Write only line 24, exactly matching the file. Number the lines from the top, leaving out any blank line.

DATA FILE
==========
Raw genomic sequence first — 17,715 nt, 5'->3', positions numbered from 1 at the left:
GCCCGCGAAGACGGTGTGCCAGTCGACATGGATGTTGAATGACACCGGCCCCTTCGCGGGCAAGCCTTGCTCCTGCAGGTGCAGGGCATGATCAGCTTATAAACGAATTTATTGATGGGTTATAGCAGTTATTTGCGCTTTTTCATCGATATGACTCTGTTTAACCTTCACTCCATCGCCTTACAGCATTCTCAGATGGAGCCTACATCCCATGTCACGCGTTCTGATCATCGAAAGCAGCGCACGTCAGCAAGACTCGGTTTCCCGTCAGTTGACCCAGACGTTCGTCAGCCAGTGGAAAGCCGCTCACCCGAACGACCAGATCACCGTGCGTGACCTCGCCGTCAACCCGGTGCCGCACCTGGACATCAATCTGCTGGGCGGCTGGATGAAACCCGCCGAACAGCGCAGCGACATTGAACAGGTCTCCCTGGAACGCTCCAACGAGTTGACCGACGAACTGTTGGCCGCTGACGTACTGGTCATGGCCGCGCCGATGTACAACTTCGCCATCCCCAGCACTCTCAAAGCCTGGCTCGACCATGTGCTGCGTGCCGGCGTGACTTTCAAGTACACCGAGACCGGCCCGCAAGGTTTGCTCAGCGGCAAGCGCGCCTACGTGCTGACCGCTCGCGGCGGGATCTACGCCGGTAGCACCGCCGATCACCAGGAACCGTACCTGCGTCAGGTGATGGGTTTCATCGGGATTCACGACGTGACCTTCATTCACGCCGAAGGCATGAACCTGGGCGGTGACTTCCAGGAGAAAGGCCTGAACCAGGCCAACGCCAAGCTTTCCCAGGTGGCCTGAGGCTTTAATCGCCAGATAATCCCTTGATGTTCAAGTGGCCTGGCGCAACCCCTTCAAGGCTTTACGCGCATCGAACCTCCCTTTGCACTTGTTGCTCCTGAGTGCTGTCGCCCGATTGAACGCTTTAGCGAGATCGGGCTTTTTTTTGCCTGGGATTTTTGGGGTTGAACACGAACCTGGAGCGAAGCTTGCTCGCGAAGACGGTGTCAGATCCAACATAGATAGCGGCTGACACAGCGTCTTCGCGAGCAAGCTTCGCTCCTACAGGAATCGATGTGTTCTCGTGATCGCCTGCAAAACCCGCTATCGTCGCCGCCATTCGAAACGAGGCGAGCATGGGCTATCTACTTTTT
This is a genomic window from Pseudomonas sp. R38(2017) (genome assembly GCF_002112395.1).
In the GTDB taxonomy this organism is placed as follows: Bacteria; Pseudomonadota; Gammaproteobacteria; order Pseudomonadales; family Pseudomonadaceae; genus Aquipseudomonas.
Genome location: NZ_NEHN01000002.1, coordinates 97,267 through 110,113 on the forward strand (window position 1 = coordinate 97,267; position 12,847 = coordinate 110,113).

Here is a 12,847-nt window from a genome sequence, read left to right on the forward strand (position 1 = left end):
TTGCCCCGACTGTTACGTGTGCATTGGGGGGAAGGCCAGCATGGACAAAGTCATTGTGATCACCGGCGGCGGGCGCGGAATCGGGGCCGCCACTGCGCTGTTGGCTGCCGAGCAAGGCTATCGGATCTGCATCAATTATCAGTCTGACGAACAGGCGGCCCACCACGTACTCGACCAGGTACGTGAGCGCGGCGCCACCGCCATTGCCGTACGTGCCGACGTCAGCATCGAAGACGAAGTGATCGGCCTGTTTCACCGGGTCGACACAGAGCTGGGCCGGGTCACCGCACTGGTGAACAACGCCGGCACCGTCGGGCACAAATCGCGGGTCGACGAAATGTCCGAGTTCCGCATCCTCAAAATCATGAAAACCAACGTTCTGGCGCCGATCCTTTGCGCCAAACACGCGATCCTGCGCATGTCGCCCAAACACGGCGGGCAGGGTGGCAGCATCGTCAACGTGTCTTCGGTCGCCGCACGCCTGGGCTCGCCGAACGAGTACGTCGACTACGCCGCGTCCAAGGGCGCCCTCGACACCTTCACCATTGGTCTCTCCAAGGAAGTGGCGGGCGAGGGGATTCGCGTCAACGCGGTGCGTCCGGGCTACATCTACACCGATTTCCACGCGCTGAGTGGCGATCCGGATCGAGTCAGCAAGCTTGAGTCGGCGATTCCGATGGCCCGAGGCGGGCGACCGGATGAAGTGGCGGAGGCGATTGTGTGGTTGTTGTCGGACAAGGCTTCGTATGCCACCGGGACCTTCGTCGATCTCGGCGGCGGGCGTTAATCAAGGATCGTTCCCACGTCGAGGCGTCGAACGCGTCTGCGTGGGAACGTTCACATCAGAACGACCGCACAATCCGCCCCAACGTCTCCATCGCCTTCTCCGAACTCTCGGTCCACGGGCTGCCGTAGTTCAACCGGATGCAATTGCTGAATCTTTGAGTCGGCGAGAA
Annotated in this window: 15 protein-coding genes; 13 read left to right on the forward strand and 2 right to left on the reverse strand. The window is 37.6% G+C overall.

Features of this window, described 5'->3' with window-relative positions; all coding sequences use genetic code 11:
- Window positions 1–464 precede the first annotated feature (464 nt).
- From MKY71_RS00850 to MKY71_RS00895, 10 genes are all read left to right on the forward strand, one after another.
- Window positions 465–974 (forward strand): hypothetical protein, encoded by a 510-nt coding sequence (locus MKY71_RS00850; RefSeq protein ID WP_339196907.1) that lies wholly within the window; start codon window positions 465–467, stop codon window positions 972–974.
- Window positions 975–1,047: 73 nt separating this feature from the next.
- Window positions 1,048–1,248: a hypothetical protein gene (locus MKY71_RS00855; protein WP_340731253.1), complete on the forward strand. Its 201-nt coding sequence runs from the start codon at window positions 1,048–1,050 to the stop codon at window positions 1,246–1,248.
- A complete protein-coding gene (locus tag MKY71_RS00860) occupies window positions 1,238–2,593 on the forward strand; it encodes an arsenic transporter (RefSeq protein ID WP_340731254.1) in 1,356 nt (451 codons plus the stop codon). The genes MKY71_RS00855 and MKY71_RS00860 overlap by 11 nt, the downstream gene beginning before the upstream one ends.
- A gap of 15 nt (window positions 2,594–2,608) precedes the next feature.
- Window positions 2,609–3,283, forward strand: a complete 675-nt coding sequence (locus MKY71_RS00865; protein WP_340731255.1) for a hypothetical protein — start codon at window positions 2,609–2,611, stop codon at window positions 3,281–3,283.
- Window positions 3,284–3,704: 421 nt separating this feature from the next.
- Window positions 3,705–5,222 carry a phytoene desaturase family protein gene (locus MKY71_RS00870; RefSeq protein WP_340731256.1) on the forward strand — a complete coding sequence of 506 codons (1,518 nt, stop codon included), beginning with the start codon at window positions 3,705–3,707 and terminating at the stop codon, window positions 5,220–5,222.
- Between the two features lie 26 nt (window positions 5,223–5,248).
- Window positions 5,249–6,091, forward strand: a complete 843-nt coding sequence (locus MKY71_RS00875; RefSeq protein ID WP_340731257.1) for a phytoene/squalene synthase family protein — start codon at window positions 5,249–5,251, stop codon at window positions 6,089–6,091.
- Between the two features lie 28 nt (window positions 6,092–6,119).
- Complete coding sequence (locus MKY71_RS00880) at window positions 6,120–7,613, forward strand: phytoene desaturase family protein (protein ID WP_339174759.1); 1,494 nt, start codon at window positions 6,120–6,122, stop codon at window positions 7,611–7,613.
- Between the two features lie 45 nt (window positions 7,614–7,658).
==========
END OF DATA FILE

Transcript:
- Between the two features lie 45 nt (window positions 7,614–7,658).